This touches on a final challenge with batteries and their output current – many have a peak output current on their datasheets. For extremely low-profile batteries, this peak is far below the motor’s Maximum Start Voltage. Always check the datasheet of the battery and compare it with your proposed motors.
Battery capacities are quoted in milliamp hours, which can be interpreted as how many hours the battery can provide 1mA of current at its rated voltage or how many milliamps it can provide for 1 hour (see “How Long Will It Last?” here). However, calculating how long a battery might last with a specific vibration motor is challenging for two reasons.
First of all, it can be extremely difficult to measure how much current a vibration motor plays across a specific effect. If your application makes use of lots of different effects, you might have to estimate expected user behaviour (to verify the frequency of each effect) and the average current draw across each effect. An alternative method would be to simply test your chosen battery and motor by repeatedly playing the effect and counting how many you can produce from a single charge.
Secondly, the two interpretations of mAh are simply guidelines. In actual fact, batteries discharge much quicker with higher current draws, as shown below. Instead, a battery’s datasheet or manufacturer should be able to provide detailed figures about how test conditions under which they measure the capacity. Again, check the peak output current to see if this is a recommendation (that you shouldn’t exceed or it voids the datasheet values) or an actual limit of the battery (that it cannot reach).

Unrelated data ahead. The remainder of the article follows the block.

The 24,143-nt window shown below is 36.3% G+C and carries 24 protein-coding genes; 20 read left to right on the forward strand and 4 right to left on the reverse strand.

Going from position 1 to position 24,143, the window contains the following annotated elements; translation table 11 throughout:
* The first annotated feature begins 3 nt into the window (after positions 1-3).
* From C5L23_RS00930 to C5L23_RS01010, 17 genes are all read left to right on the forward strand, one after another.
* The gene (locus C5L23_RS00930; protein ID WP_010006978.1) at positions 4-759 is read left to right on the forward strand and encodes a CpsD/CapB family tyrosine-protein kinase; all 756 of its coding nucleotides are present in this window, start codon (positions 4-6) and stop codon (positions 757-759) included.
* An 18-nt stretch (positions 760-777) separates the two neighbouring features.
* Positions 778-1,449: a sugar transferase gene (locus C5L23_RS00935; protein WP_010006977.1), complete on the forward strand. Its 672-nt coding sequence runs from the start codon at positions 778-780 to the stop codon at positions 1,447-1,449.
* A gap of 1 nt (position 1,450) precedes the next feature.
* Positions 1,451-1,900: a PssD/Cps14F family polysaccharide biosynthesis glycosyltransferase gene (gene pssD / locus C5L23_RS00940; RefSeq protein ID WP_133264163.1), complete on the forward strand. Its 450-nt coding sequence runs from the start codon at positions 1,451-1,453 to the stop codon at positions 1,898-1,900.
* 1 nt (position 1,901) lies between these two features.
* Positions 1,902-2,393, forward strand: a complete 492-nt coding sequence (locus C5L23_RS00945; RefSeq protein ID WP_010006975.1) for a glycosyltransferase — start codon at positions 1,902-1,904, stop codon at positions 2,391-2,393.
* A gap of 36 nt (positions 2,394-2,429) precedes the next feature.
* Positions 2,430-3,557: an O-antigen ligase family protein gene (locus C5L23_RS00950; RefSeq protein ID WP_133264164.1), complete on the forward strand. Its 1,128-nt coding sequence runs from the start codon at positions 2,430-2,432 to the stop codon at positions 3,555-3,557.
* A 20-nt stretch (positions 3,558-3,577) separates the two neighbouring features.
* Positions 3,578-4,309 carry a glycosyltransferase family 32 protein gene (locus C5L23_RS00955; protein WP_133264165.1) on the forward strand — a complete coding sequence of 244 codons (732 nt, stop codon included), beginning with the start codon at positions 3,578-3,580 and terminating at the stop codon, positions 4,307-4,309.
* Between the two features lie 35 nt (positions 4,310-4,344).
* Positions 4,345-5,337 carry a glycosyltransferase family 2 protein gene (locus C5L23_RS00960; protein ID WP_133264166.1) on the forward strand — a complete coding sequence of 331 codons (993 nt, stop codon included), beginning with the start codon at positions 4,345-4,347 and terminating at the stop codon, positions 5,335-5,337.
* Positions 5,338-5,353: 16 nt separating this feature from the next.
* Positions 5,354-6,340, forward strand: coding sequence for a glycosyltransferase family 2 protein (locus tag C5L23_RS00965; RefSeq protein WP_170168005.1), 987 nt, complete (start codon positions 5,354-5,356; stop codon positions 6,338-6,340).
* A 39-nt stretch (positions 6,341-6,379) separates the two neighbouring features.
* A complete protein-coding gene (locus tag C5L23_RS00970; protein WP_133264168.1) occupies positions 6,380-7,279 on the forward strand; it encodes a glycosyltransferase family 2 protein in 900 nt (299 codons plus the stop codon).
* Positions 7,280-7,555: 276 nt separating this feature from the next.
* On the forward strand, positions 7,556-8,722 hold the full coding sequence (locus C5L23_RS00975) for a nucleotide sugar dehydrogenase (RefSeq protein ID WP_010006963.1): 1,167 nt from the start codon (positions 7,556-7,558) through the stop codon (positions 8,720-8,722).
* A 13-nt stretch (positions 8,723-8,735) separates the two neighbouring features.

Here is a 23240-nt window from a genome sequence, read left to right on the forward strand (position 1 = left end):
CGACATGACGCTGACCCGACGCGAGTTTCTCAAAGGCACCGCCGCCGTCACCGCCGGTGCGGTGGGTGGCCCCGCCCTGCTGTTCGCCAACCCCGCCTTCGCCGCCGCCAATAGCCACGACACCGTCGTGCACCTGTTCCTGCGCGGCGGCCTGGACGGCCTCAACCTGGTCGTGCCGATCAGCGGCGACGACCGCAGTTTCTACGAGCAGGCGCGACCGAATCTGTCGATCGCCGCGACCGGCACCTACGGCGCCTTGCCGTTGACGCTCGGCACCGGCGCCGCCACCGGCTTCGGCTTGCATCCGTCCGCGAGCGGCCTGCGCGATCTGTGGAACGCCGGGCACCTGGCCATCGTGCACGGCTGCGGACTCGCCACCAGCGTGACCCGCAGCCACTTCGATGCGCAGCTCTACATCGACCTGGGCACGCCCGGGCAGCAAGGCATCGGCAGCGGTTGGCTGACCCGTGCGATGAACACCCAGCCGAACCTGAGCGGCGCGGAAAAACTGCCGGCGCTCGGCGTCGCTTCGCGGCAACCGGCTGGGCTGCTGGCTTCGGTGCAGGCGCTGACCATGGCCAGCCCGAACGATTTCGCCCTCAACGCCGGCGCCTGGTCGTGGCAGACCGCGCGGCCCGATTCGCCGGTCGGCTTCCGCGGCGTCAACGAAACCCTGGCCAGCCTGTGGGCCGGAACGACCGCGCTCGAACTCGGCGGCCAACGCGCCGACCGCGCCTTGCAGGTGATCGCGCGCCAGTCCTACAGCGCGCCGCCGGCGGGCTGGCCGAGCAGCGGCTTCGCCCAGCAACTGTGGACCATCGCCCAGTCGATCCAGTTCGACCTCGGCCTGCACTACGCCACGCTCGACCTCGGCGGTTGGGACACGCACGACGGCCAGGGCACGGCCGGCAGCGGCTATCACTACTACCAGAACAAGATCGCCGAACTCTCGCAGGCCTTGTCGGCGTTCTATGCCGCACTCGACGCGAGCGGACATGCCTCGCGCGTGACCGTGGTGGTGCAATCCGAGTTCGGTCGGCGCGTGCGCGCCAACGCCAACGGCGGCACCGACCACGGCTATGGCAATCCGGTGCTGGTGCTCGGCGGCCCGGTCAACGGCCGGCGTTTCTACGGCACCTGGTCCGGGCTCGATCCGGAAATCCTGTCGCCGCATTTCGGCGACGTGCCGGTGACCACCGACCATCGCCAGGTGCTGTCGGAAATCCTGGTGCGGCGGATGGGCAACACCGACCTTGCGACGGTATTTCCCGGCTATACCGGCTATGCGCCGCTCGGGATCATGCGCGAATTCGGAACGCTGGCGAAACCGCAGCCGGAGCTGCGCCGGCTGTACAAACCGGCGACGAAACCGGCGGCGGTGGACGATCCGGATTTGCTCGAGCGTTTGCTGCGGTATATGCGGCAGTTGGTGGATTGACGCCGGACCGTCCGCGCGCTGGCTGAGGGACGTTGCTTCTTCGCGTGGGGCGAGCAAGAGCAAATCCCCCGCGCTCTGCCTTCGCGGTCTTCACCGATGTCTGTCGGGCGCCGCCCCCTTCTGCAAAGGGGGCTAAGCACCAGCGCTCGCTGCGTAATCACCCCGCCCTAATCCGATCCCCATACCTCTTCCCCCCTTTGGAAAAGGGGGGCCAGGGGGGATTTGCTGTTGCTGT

The CR2032 and coin cell batteries
This CR2032 battery is one of the first considerations that comes to mind for many of those first venturing into prototypes, however, it suffers from many of the limitations listed above.
Naturally, its low profile makes it attractive for fitting into space-restricted housing, however, this comes with a limited voltage, peak output current, and capacity. At first blush, the 3V output might also appear to be suitable for many motors. However, even a 30mA current draw would be considered extremely high as these batteries are designed to give an average current of 0.2mA. This is far below even our lowest current intensive 3V vibration motor, the 304-121.
In fact, looking at a list of coin batteries with standard discharge currents, the highest value is typically 0.2 mA – even the CR2450 which is billed as being designed for high current devices suggests a value of 3 mA.
In addition, the CR2032 and many other off-the-shelf coin batteries are typically non-rechargeable. For many users of wearable haptics, it is common to recharge their device rather than replace the battery as it reduces ongoing running costs and is generally more manageable (not to mention environmentally sustainable).
Instead, at Precision Microdrives we would recommend using batteries that are specifically designed for haptic applications.